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Korean J Intern Med > Volume 28(5); 2013 > Article
Cho, Suh, Joung, Jeong, Je, Yoo, Park, Min, Kim, and Kim: Clinical characteristics and follow-up of Korean patients with adrenal incidentalomas

Abstract

Background/Aims

We investigated the clinical characteristics and follow-up findings of subjects with adrenal incidentalomas in a single, tertiary-care hospital in South Korea.

Methods

The study consisted of a retrospective analysis of 282 adrenal incidentaloma patients who underwent radiographic and endocrinological evaluations at Samsung Medical Center in Seoul, South Korea, between January 2004 and July 2011.

Results

Most (86.2%) of the subjects were found to have nonfunctioning tumors. Functioning tumors were seen in 39 patients (13.8%). Among them, 28 (9.9%) had subclinical Cushing syndrome (SCS), six (2.1%) had pheochromocytoma, and five (1.8%) had primary hyperaldosteronism. Malignant adrenal tumors were discovered in three cases: two (0.7%) were primary adrenal cancers, and one (0.4%) was a secondary metastasis from a lung cancer. Significant risk factors for functional tumors were female gender (odds ratio [OR], 3.386; 95% confidence interval [CI], 1.611 to 7.117; p = 0.0013) and a noncontrast attenuation value of > 10 Hounsfield units (OR, 2.806; 95% CI, 1.231 to 6.397; p = 0.0141). During follow-up (mean, 22.5 months) of 72 of the patients, three (4.2%) developed hormonal changes due to functional tumors. One was confirmed as pheochromocytoma by histopathology, and the others were diagnosed with SCS and followed routinely without surgical intervention. No malignant transformation was found in these patients.

Conclusions

Based on these findings, initial hormonal and radiographic evaluations for adrenal incidentalomas appear to be more important than follow-up tests because functional or malignant changes are rare.

INTRODUCTION

Adrenal incidentalomas are defined as clinically nonapparent adrenal masses that are discovered during diagnostic testing or treatment for nonadrenal disease. Adrenal masses are one of the most prevalent tumors in humans, and the reported prevalence is increasing with the continued advances in imaging technology, making the management of adrenal incidentalomas a challenge for modern medicine [1].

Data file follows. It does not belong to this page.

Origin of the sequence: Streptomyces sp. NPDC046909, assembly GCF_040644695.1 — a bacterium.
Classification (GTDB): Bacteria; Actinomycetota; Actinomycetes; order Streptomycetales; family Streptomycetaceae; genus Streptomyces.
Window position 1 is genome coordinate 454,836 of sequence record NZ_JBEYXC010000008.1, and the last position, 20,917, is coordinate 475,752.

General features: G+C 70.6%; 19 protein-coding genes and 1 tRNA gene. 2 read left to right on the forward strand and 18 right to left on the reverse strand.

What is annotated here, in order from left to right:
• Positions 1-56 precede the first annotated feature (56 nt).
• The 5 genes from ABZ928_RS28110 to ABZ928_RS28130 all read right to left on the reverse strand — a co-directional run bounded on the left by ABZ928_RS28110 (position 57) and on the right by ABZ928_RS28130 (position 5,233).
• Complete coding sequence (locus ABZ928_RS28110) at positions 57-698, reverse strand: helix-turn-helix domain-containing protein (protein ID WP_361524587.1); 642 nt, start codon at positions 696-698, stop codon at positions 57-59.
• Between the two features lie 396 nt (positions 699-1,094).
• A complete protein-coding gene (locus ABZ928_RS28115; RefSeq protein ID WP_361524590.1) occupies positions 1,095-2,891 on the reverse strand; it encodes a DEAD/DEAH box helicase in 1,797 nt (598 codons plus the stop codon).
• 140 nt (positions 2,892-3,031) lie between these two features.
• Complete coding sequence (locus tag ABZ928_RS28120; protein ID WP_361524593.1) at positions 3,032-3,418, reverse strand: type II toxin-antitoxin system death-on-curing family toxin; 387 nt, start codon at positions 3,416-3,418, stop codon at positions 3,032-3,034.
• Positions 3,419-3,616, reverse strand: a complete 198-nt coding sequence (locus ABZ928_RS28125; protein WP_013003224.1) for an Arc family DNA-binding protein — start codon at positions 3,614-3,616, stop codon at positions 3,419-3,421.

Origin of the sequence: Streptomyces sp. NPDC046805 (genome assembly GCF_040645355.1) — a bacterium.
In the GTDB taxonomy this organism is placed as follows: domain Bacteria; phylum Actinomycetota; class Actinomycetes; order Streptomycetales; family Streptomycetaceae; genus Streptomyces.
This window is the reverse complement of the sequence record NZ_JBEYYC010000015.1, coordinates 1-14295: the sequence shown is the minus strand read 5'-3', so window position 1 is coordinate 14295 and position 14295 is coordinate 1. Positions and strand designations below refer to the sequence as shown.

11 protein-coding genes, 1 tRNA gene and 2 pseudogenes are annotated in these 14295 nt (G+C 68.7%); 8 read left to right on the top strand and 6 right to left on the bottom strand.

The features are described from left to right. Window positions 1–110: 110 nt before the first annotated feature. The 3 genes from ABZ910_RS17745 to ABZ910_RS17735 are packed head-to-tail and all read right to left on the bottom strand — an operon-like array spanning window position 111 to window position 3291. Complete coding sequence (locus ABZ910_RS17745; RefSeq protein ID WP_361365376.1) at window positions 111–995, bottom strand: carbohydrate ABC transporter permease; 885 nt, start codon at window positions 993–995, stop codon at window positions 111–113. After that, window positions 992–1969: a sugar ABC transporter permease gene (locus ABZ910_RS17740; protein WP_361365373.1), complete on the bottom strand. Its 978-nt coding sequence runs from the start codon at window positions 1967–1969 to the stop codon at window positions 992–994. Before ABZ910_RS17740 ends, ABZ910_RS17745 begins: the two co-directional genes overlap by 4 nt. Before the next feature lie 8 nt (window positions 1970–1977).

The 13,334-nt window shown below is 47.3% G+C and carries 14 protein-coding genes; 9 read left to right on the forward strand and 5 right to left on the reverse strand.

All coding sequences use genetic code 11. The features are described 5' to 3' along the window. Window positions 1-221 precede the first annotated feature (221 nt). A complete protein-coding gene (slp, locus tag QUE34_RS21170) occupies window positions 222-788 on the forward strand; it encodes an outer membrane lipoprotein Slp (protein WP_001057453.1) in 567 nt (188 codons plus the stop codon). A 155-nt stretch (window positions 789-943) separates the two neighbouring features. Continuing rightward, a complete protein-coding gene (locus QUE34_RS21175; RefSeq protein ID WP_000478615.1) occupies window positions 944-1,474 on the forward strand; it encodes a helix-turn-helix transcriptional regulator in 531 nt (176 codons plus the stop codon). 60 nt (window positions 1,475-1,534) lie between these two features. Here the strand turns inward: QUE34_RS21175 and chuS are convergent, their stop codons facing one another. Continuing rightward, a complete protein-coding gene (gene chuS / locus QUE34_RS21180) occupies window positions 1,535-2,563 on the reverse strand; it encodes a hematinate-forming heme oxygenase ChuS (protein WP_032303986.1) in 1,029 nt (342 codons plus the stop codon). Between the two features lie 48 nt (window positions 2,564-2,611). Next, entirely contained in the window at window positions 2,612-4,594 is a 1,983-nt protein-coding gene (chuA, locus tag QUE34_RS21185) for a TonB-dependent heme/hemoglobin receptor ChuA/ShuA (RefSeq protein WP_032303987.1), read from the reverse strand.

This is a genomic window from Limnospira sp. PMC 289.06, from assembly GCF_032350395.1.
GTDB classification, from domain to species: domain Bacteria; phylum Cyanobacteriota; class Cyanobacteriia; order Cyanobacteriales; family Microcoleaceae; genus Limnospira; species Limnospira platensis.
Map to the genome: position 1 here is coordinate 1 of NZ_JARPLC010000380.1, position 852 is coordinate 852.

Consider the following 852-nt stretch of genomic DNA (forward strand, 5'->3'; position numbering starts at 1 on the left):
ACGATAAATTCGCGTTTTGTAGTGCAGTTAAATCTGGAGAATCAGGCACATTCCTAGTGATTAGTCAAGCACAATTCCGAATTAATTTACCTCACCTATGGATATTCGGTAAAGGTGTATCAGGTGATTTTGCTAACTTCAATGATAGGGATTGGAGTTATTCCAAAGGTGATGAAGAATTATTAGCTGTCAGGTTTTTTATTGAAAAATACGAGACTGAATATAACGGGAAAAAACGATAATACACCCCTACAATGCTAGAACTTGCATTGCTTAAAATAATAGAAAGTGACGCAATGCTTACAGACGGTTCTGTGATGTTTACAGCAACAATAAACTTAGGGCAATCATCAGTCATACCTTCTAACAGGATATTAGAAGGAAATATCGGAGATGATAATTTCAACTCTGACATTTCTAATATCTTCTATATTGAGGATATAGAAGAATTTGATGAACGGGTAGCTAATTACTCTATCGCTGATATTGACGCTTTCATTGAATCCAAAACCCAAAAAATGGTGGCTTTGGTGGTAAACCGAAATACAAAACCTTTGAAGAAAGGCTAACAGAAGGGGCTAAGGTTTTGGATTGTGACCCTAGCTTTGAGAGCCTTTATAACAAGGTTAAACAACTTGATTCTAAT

Based on clinical studies, the prevalence of adrenal incidentaloma is ~4% overall, with nearly 80% of these masses found to be benign [1-5]. Although functional or malignant adrenal masses represent only a small proportion of adrenal incidentalomas, these cases require immediate management [6,7]. There have been numerous studies regarding adrenal incidentalomas since they were first described [8,9]. Most of the large-scale studies were conducted in Western patients [4,5]. Few studies with small numbers of patients have reported the clinical findings of adrenal incidentalomas in Asians [10-13]. One previous Korean report showed a prevalence of pheochromocytoma of up to 20% [13]. This was a significantly higher prevalence than in Western data (range, 1.5% to 14%) [4,5,14]. Additionally, follow-up strategies for adrenal incidentaloma are still under debate.
Thus, this study was designed to investigate the clinical characteristics and follow-up findings of 282 patients with adrenal incidentalomas who presented at a tertiary-care hospital in South Korea. To our knowledge, this is the largest reported study of adrenal incidentaloma data in a Korean population.

METHODS

Subjects

We performed a retrospective review of consecutive patients aged 18 years or older with adrenal lesions discovered via computed tomography (CT) at Samsung Medical Center in Seoul, South Korea, between January 2004 and July 2011. Of 448 patients, 166 were excluded due to: 1) signs or symptoms of adrenal disease (i.e., severe or paroxysmal hypertension, frank hypokalemia, Cushingoid features, or referral from another hospital for adrenal examination, n = 93); 2) adrenal tumor smaller than 1.0 cm (n = 13); 3) adrenal thickening or hyperplasia (n = 32); or 4) missing baseline characteristics or an incomplete hormonal evaluation (n = 28). After applying these exclusion criteria, the total number of subjects eligible for the study was 282 (172 males, 110 females). The subjects underwent radiographic and hormonal evaluations. Among them, 147 were followed for more than 6 months.

Data collection

We performed a retrospective review of the medical records of each patient, examining the medical history, anthropometric data, blood pressure, fasting glucose level, and lipid profile. The pathology database at Samsung Medical Center was used to provide information on all patients who had undergone adrenalectomies or biopsies. All patients were initially diagnosed and followed-up by CT. A GE 64 VCT Lightspeed (General Electric Co., Fairfield, CT, USA) CT scanner was used for adrenal imaging. The CT findings were reported by radiologists who were experts at abdominal imaging. If the adrenal lesions contained multiple masses, all measurable lesions were described in the formal report, and the sum of all tumor volumes was used for analysis.